Actors play a crucial role in horror. In any movie, obviously, but horror fans really latch onto the faces on the screen. Everyone has their favorite horror actors, from the classics like Vincent Price, Boris Karloff and Christopher Lee down to Robert Englund, Doug Bradley, Tony Todd and so many others. But almost every actor gets their start in horror. It makes sense, too. There’s more horror produced than anything else and, bad or good, people will always watch it. That’s good for young actors looking to get recognized. Most of your favorite A-list actors did horror early in their careers. Some of them were very good at it, some probably never even wanted those productions to be seen. Either way, it wasn’t really a conscious decision. Whether they liked the work or didn’t, they were just starting out and happy to have a job.
But some of them were good enough in their respective horror roles to really catch our interest. They make us wonder what things would have been like if they had chosen to do more genre work in their careers.
Sure, she did the TV series Medium, but the A-list actress hasn’t done a ton of outright horror work aside from her very early career. But when she does, her performances are excellent. Whether it’s being a sincere and truly likable lead in A Nightmare on Elm Street 3: Dream Warriors, a troubled and abused farm hand in Tales from the Crypt or her excellent counter-culture crisis of faith in Stigmata, this is a woman who’s just underrated in general, even with her recent Oscar win.
Jennifer Connelly is another actress who has a great intensity that she brings to every role. Even looking at her work as a child, I see Phenomena as essentially the dark side of Labyrinth. As an adult, she maintains a sense of integrity and grace that is excellent to watch. She would be the kind of protagonist that would refuse to be victimized, which is always excellent to see in horror. At the same time, she has all the makings of playing a great villain as well.
A-List actor Christian Bale gave an excellent and monstrous performance in American Psycho. Even this one portrayal of a psychopath showed a career’s worth of range. It was a tour de force and while I would never want him to just replicate that, I think it would have been excellent to see him do more work inside the genre. It doesn’t seem likely to happen as his career grows and grows, but one can dream.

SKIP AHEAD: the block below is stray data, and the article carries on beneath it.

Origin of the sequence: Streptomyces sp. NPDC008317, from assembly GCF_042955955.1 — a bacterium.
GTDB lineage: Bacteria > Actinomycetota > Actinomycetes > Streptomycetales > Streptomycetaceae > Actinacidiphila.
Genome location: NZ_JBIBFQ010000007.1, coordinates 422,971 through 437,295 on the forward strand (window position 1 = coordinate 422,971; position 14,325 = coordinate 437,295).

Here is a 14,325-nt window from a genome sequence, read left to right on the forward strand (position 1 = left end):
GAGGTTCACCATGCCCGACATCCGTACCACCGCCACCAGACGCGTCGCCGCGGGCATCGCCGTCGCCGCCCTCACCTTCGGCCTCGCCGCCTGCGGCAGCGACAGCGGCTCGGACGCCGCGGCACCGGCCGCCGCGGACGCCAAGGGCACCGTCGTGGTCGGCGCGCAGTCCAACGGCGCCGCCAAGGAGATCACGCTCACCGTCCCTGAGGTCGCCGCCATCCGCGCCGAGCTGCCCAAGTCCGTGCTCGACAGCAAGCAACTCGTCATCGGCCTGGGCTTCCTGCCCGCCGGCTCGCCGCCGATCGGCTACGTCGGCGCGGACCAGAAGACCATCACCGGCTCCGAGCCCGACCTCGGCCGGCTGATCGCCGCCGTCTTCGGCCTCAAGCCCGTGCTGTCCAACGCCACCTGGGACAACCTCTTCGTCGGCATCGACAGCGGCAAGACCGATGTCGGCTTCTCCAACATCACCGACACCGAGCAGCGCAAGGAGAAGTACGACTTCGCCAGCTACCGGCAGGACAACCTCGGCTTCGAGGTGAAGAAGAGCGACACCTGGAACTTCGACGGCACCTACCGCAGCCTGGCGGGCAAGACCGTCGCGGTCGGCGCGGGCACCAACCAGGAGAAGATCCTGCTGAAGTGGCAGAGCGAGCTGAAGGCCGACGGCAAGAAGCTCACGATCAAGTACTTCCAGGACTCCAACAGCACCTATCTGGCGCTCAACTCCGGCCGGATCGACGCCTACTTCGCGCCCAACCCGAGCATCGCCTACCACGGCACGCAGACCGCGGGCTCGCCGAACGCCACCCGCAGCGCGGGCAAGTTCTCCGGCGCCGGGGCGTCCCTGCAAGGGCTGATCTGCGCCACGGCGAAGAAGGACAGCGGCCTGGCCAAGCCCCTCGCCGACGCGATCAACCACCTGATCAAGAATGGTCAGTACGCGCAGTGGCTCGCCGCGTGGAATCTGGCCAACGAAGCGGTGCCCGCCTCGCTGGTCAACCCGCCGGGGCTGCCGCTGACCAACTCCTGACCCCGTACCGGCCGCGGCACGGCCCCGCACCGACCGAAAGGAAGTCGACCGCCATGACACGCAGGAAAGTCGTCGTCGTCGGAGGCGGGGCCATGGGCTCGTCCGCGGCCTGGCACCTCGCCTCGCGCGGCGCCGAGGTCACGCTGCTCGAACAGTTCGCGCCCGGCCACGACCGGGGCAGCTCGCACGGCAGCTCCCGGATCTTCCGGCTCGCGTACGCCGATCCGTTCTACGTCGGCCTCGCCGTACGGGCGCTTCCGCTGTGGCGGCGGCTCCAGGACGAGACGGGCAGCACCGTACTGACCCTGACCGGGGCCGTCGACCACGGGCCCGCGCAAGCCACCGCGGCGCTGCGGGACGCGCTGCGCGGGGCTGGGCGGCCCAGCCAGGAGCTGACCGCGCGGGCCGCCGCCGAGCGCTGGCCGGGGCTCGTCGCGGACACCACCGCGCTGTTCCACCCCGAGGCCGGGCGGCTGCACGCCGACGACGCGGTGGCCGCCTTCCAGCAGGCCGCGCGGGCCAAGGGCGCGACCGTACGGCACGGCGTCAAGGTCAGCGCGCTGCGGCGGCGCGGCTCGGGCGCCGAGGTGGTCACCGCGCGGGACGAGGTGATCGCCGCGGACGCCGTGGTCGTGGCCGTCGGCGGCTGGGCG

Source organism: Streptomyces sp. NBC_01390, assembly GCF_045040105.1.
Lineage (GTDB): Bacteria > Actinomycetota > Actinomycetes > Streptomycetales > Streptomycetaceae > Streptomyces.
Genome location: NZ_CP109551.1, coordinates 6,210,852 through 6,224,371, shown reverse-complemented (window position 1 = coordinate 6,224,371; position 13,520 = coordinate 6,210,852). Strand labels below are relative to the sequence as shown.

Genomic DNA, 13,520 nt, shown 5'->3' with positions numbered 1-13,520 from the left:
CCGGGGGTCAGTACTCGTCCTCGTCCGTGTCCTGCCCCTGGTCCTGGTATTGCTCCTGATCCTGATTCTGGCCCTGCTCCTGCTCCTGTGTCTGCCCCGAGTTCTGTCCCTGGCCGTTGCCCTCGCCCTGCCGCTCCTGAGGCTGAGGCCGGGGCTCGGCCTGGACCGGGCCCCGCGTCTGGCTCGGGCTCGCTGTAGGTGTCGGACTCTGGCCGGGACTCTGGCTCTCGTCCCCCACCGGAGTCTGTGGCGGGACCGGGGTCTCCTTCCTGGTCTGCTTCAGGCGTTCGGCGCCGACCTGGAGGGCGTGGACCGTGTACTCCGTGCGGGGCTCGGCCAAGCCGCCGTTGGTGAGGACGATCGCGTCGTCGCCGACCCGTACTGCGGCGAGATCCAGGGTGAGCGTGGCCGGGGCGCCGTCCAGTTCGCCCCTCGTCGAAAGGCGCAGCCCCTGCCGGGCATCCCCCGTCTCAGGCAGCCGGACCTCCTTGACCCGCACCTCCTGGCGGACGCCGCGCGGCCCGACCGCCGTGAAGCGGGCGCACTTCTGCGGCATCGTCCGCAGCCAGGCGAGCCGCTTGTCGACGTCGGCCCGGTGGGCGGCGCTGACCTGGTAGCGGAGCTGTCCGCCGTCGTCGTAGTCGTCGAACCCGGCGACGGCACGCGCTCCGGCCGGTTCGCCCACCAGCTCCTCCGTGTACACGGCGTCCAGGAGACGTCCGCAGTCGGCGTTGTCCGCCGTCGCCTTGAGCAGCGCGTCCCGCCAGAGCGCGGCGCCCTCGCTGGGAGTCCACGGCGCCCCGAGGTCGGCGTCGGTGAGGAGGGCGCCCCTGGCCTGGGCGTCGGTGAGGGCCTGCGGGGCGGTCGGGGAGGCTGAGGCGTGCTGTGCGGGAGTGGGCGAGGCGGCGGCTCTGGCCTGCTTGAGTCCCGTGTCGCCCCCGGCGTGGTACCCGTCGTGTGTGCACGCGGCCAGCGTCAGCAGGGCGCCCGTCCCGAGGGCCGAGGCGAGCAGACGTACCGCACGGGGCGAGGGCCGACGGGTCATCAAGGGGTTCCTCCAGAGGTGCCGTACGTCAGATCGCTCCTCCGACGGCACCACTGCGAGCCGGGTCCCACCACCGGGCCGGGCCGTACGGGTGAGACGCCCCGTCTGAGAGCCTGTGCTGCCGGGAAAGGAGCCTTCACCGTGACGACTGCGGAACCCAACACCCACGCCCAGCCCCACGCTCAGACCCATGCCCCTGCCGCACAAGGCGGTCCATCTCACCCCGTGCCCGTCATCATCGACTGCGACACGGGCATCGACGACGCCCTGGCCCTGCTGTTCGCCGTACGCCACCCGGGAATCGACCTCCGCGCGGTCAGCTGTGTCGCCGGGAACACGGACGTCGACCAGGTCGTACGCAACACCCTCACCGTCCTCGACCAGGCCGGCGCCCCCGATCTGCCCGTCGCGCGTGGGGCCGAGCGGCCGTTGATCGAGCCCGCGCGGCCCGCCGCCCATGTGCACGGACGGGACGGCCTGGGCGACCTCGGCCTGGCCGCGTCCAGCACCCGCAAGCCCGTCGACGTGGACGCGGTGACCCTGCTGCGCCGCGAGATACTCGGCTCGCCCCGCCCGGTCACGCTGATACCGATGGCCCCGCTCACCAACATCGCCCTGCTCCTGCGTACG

Maybe this one will happen again, because McConaughey really seems to be doing just about whatever he wants at this point. He’s made it. He has his pick of material. This one might seem like a weird choice, because his only real horror film is also by far the worst of his career and the worst of its franchise—that, of course, being Texas Chainsaw Massacre: The Next Generation. But whatever he’s doing in that movie, he’s owning it. He is 100% giving it his all. I can’t pretend I wouldn’t be fascinated to see what else he could do in the genre if given a shot.
Bacon has had a few horror roles, some of them more prominent than others. His best known horror works are definitely Friday the 13th and Tremors. Once he got Footloose he rocketed to stardom and his returns to horror have been sporadic. But when he comes back to the genre, I always enjoy what he does. Stir of Echoes is one of the most underrated horrors of the last twenty years and his performance in that is just as layered if not more so than Bruce Willis in The Sixth Sense.
I’ll be honest, Oldman is my favorite actor. The sheer range of the guy is absolutely astounding. Yet I was stunned to realize that his only real horror movie is Bram Stoker’s Dracula. He may have been horrific in León: The Professional, but it wasn’t a horror film. There is so much range that he could play anything in any genre, so I’d love to see him do another, whether it’s a quiet haunted house thriller or a supernatural epic.
Johnny Depp has never turned his back on the weird and creepy, of course, and his work with Tim Burton always skirts around the genre. But he hasn’t done a ton of actual horror work. There was A Nightmare on Elm Street and of course things like Sleepy Hollow and The Ninth Gate, but not much outside that. He’s already as big a star as he is ever going to be, but a lot of viewers have stopped taking him seriously. Tusk may not have helped with that, but it was at least a weird indie horror comedy where he got to do his own thing. Believe it or not, his own thing and Burton’s thing can be very different. I think more horror work could only lead to a more diverse assortment of roles.